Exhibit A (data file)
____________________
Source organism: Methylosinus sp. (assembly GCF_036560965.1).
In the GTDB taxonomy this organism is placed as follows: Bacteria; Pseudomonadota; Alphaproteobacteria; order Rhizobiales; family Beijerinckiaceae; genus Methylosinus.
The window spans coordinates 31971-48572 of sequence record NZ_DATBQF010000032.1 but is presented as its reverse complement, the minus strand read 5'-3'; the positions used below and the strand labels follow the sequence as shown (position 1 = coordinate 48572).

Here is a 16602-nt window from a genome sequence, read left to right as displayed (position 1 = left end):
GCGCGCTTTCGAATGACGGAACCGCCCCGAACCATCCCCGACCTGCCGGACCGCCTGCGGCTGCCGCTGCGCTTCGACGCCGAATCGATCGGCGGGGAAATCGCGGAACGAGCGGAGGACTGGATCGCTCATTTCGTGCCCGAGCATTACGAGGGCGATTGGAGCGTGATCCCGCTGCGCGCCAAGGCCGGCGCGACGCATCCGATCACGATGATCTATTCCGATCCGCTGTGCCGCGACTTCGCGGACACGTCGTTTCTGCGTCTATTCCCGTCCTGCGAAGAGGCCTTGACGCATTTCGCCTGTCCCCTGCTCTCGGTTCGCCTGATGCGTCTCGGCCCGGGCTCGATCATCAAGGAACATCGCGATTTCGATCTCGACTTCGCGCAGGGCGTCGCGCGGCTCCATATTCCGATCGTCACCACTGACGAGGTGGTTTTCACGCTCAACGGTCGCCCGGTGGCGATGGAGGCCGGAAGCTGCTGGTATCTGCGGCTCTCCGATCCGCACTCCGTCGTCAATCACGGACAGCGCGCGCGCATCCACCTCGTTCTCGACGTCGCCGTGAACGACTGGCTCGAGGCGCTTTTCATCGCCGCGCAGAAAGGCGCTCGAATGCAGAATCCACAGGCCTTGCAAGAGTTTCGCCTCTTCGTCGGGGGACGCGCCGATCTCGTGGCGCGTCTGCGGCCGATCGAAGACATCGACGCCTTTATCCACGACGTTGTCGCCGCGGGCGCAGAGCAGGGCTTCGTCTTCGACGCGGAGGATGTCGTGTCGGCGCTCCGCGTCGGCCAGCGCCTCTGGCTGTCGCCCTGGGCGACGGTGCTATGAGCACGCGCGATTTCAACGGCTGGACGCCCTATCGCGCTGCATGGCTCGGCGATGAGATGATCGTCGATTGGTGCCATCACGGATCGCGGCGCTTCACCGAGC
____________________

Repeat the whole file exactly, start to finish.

Source organism: Methylosinus sp. (assembly GCF_036560965.1).
In the GTDB taxonomy this organism is placed as follows: Bacteria; Pseudomonadota; Alphaproteobacteria; order Rhizobiales; family Beijerinckiaceae; genus Methylosinus.
The window spans coordinates 31971-48572 of sequence record NZ_DATBQF010000032.1 but is presented as its reverse complement, the minus strand read 5'-3'; the positions used below and the strand labels follow the sequence as shown (position 1 = coordinate 48572).

Here is a 16602-nt window from a genome sequence, read left to right as displayed (position 1 = left end):
GCGCGCTTTCGAATGACGGAACCGCCCCGAACCATCCCCGACCTGCCGGACCGCCTGCGGCTGCCGCTGCGCTTCGACGCCGAATCGATCGGCGGGGAAATCGCGGAACGAGCGGAGGACTGGATCGCTCATTTCGTGCCCGAGCATTACGAGGGCGATTGGAGCGTGATCCCGCTGCGCGCCAAGGCCGGCGCGACGCATCCGATCACGATGATCTATTCCGATCCGCTGTGCCGCGACTTCGCGGACACGTCGTTTCTGCGTCTATTCCCGTCCTGCGAAGAGGCCTTGACGCATTTCGCCTGTCCCCTGCTCTCGGTTCGCCTGATGCGTCTCGGCCCGGGCTCGATCATCAAGGAACATCGCGATTTCGATCTCGACTTCGCGCAGGGCGTCGCGCGGCTCCATATTCCGATCGTCACCACTGACGAGGTGGTTTTCACGCTCAACGGTCGCCCGGTGGCGATGGAGGCCGGAAGCTGCTGGTATCTGCGGCTCTCCGATCCGCACTCCGTCGTCAATCACGGACAGCGCGCGCGCATCCACCTCGTTCTCGACGTCGCCGTGAACGACTGGCTCGAGGCGCTTTTCATCGCCGCGCAGAAAGGCGCTCGAATGCAGAATCCACAGGCCTTGCAAGAGTTTCGCCTCTTCGTCGGGGGACGCGCCGATCTCGTGGCGCGTCTGCGGCCGATCGAAGACATCGACGCCTTTATCCACGACGTTGTCGCCGCGGGCGCAGAGCAGGGCTTCGTCTTCGACGCGGAGGATGTCGTGTCGGCGCTCCGCGTCGGCCAGCGCCTCTGGCTGTCGCCCTGGGCGACGGTGCTATGAGCACGCGCGATTTCAACGGCTGGACGCCCTATCGCGCTGCATGGCTCGGCGATGAGATGATCGTCGATTGGTGCCATCACGGATCGCGGCGCTTCACCGAGC